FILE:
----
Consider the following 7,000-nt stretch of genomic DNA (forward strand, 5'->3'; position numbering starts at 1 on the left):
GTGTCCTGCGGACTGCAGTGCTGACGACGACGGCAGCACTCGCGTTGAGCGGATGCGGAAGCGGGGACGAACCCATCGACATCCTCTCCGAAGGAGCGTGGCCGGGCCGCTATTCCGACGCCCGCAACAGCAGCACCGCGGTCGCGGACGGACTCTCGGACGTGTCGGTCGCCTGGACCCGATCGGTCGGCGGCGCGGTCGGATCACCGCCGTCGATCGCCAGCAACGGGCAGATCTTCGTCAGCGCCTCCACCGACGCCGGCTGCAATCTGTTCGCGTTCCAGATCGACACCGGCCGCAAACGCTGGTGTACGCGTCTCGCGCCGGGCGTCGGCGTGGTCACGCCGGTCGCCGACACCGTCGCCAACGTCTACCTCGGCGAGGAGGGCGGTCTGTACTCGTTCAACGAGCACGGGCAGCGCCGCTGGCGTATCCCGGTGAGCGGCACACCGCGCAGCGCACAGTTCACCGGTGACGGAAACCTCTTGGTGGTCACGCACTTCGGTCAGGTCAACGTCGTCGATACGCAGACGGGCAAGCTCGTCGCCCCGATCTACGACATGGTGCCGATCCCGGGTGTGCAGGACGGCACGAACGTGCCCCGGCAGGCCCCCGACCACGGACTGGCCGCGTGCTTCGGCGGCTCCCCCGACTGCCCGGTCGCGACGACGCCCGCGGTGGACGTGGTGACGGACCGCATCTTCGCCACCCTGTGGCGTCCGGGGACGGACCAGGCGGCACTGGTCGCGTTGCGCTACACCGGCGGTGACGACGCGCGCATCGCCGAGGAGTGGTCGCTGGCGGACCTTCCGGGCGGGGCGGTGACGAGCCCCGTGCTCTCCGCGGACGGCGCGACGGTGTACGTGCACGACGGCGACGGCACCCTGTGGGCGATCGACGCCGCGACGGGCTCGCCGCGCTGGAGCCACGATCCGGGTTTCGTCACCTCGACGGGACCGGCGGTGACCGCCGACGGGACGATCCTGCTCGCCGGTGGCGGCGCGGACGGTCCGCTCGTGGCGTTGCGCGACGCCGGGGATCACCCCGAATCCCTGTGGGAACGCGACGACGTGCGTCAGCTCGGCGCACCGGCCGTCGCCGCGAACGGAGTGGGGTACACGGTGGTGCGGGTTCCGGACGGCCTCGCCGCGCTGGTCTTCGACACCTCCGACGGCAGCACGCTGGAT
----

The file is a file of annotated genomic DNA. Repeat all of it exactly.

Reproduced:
Consider the following 7,000-nt stretch of genomic DNA (forward strand, 5'->3'; position numbering starts at 1 on the left):
GTGTCCTGCGGACTGCAGTGCTGACGACGACGGCAGCACTCGCGTTGAGCGGATGCGGAAGCGGGGACGAACCCATCGACATCCTCTCCGAAGGAGCGTGGCCGGGCCGCTATTCCGACGCCCGCAACAGCAGCACCGCGGTCGCGGACGGACTCTCGGACGTGTCGGTCGCCTGGACCCGATCGGTCGGCGGCGCGGTCGGATCACCGCCGTCGATCGCCAGCAACGGGCAGATCTTCGTCAGCGCCTCCACCGACGCCGGCTGCAATCTGTTCGCGTTCCAGATCGACACCGGCCGCAAACGCTGGTGTACGCGTCTCGCGCCGGGCGTCGGCGTGGTCACGCCGGTCGCCGACACCGTCGCCAACGTCTACCTCGGCGAGGAGGGCGGTCTGTACTCGTTCAACGAGCACGGGCAGCGCCGCTGGCGTATCCCGGTGAGCGGCACACCGCGCAGCGCACAGTTCACCGGTGACGGAAACCTCTTGGTGGTCACGCACTTCGGTCAGGTCAACGTCGTCGATACGCAGACGGGCAAGCTCGTCGCCCCGATCTACGACATGGTGCCGATCCCGGGTGTGCAGGACGGCACGAACGTGCCCCGGCAGGCCCCCGACCACGGACTGGCCGCGTGCTTCGGCGGCTCCCCCGACTGCCCGGTCGCGACGACGCCCGCGGTGGACGTGGTGACGGACCGCATCTTCGCCACCCTGTGGCGTCCGGGGACGGACCAGGCGGCACTGGTCGCGTTGCGCTACACCGGCGGTGACGACGCGCGCATCGCCGAGGAGTGGTCGCTGGCGGACCTTCCGGGCGGGGCGGTGACGAGCCCCGTGCTCTCCGCGGACGGCGCGACGGTGTACGTGCACGACGGCGACGGCACCCTGTGGGCGATCGACGCCGCGACGGGCTCGCCGCGCTGGAGCCACGATCCGGGTTTCGTCACCTCGACGGGACCGGCGGTGACCGCCGACGGGACGATCCTGCTCGCCGGTGGCGGCGCGGACGGTCCGCTCGTGGCGTTGCGCGACGCCGGGGATCACCCCGAATCCCTGTGGGAACGCGACGACGTGCGTCAGCTCGGCGCACCGGCCGTCGCCGCGAACGGAGTGGGGTACACGGTGGTGCGGGTTCCGGACGGCCTCGCCGCGCTGGTCTTCGACACCTCCGACGGCAGCACGCTGGAT